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COVID-19 Senior Health

The Emerging Use of Telemedicine

The Emerging Use of Telemedicine

Protecting In-Home Care Providers and Clients from COVID-19

With the spread of COVID-19 overwhelming hospitals, medical providers are turning to telemedicine as a way to supplement in-person medical appointments. Utilizing telemedicine can mitigate overflow in hospitals. Additionally, moving non-emergency medical appointments online is helping to protect patients from avoidable exposure to the virus. Many medical facilities are also treating mild and moderate COVID-19 cases remotely. Meeting with COVID-19 patients virtually can cut down on exposing others to the virus. More comprehensive uses of telehealth hope to protect patients and health care workers by cutting down on the amount of in-person interactions necessary with healthcare.

Telemedicine and Senior Health

Telemedicine has become increasingly critical to the medical industry since the advent of COVID-19, but is not an entirely new practice. According to Aging Care, telehealth became an emerging resource in senior health and elderly care well before the coronavirus outbreak. Many nursing homes, in-home care services, and hospitals have undertaken telehealth programs specific to their elderly patients in recent years. Widely accessible, remote appointments offer an advantageous alternative to traditional in-person medical appointments. Some telemedicine approaches also include in-home medical equipment that can allow doctors to monitor patients remotely. Even before the necessity of telemedicine during the COVID-19 outbreak, these practices have proven to cut down on hospital visits, increase patients’ access to care, and save money. 

The proven convenience of remote medical appointments cuts down on both financial and logistical barriers, issues which affect seniors more heavily than any other demographic. With virtual appointments including video calls, phone calls, and messaging, doctors can communicate with and treat patients more frequently. More advanced technologies can even help physicians monitor patients remotely when direct caregiving is not an option. Utilizing telemedicine when an in person visit proves difficult or impossible also has the potential to decrease cases of preventable hospitalization. Instead of avoiding medical attention until an issue becomes critical, patients can meet with physicians promptly online and avoid worsening their condition. 

Accessing Telemedicine Services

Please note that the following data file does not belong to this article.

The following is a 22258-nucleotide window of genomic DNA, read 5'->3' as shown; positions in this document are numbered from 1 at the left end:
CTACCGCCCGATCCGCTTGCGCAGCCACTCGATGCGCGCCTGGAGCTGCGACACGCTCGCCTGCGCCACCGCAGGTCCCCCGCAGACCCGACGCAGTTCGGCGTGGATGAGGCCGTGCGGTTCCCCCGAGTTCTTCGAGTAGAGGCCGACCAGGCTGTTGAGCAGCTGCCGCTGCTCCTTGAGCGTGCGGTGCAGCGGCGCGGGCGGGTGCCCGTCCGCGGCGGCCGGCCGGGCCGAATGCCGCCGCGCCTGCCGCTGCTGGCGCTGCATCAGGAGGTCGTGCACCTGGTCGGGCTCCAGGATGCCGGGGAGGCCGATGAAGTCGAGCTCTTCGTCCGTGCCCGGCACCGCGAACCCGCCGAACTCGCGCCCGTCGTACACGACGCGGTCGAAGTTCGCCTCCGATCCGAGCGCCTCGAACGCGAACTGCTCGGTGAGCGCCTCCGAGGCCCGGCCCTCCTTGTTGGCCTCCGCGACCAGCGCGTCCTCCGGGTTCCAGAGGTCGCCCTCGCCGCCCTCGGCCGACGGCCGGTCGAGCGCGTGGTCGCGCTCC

For first time patients, telemedicine may seem hard to navigate, or simply strange when used to receiving in-person care. Luckily, many medical providers are making the switch to telehealth services fairly simple. 

The basics of telemedical appointments require virtual interaction between a doctor and patient either over the phone or computer. A smart phone, tablet, or computer webcam provides an optimal platform for physicians to speak to patients face to face. Utilizing video calls can help a physician diagnose many conditions without having to conduct an in-person visit. Other forms of communication can supplement video calling for those who do not have access to a video camera. Often, patients can send images to their doctor via email or messaging system if the doctor needs to diagnose a visible ailment.  

Most medical facilities will indicate their current telemedicine options, as well as what services they offer that are specific to the COVID-19 crisis, when contacted. When seeking a new medical provider, it may help to inquire about what a provider’s telehealth options include. In addition to virtual appointments, other telemedicine services frequently include prescription delivery. 

Limitations on Telemedicine

A recent article by Healthcare IT News notes that the widespread use of remote telehealth does have its limitations. For instance, accessing COVID-19 tests remains difficult without seeking in-person services. Additionally, flawed telemedicine programs have the potential to continue to overwhelm medical providers. However, remote medical services undoubtedly serve a critical need during this scale of global health crisis. Hospitals are becoming more attune to the best approaches for using telemedicine. Simultaneously, patients are becoming more familiarized with the practice. As telehealth becomes more nuanced, these services continue to protect patients, healthcare workers, and caregivers from the spread of COVID-19. 


New Wave Home Care Clients Utilizing Telemedicine

Encouraging the switch to telemedicine took up part of New Wave Home Care’s early responses to the coronavirus crisis. Our initial list of preparations and precautions during COVID-19 includes transferring as many of our clients’ health appointments to virtual and remote meetings as possible. This simple effort to keep in-person medical visits to a minimum keeps both caregivers and clients as safe as possible while our caregivers continue providing their services. 
Similar efforts by care providers around the world means many seniors are utilizing telemedicine for the first time. This new process might feel strange to some, and if this is the case, we are here to help. For guidance on receiving telehealth services, or any other questions, please feel free to contact us at any time. For more information specific to our precautions against the coronavirus, please see our COVID-19 updates.

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